NTMA spent €14.5bn to tear up Anglo debt
The State has paid a further €500m to buy and tear up a batch of bonds linked to the liquidation of the former Anglo Irish Bank.
The debt was bought from the Central Bank. It was issued in 2013 as part of the liquidation of Irish Bank Resolution Corporation (IBRC). Around €14.5bn has been spent buying the bonds.
The complex 'Prom Night' IBRC liquidation saw the Central Bank compensated for money it was owed by the former Anglo using a mix of taxpayer-funded IOUs including €25.03bn of Floating Rate Notes (FRNs), and €3.461bn of the Irish Government bonds. Taxpayers are on the hook for debt plus interest.
The National Treasury Management Agency (NTMA), headed by Conor O'Kelly, has been buying the bonds in order to tear them up. Controversially, the Central Bank destroys the money it receives from the State when the purchases happen as part of its management of money in circulation.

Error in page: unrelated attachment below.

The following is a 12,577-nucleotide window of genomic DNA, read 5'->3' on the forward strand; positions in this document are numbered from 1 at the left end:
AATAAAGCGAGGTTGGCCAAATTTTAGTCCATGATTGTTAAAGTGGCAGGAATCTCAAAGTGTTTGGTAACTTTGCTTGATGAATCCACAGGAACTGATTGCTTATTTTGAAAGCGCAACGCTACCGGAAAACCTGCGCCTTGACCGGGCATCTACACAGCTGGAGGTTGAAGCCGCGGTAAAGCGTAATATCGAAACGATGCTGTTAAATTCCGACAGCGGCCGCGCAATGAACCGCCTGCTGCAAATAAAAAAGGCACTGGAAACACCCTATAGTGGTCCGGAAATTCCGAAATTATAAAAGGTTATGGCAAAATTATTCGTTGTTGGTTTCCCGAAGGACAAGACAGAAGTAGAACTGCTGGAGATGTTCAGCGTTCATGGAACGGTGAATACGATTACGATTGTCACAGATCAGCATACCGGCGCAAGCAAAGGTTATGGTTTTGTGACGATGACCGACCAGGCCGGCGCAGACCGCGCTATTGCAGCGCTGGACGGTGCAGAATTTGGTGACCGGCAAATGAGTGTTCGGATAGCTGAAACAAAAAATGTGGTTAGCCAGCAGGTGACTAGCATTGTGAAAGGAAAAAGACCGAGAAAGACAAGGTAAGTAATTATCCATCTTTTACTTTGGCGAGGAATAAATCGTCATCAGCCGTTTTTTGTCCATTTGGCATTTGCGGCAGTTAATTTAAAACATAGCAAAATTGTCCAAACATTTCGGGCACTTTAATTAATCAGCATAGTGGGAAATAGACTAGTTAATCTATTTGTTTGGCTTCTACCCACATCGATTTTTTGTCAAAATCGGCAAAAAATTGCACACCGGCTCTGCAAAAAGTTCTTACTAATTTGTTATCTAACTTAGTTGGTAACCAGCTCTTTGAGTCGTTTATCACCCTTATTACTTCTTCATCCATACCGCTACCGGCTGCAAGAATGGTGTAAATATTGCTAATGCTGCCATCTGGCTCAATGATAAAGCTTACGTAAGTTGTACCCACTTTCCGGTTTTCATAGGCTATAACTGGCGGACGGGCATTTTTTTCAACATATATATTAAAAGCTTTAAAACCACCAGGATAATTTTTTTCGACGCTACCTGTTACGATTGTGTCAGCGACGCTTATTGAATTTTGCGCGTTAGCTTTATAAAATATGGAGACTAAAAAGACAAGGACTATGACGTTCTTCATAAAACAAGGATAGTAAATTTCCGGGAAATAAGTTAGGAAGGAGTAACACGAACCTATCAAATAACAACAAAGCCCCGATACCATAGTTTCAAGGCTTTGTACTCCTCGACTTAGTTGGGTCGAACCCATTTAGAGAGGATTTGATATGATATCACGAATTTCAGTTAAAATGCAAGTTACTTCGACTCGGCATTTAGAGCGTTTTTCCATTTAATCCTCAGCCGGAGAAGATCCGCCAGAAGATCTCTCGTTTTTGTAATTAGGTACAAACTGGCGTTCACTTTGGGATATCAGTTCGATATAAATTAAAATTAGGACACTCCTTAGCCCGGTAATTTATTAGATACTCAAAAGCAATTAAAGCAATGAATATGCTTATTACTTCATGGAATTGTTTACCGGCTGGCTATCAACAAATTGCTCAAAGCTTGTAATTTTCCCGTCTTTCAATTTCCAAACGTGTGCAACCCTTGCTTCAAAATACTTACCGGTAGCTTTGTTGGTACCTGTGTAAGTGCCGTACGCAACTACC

With the latest deal the original €25bn has been cut to €10.5bn. The Central Bank originally received the bonds as part of the liquidation of the IBRC in February 2013 - the so-called 'Prom Night'. It must sell them off because it is not supposed to lend to the State which, in reality, is what holding bonds means.
In the latest transaction, the NTMA bought and cancelled of €500m of debt due to mature in 2049. If the bonds were sold to another buyer interest would have to be paid.
Meanwhile, the European Union's Court of Auditors is to probe State aid given to banks in the European Union.
The probe will only cover state aid given since 2013 - and so excludes the worst period of the financial crisis.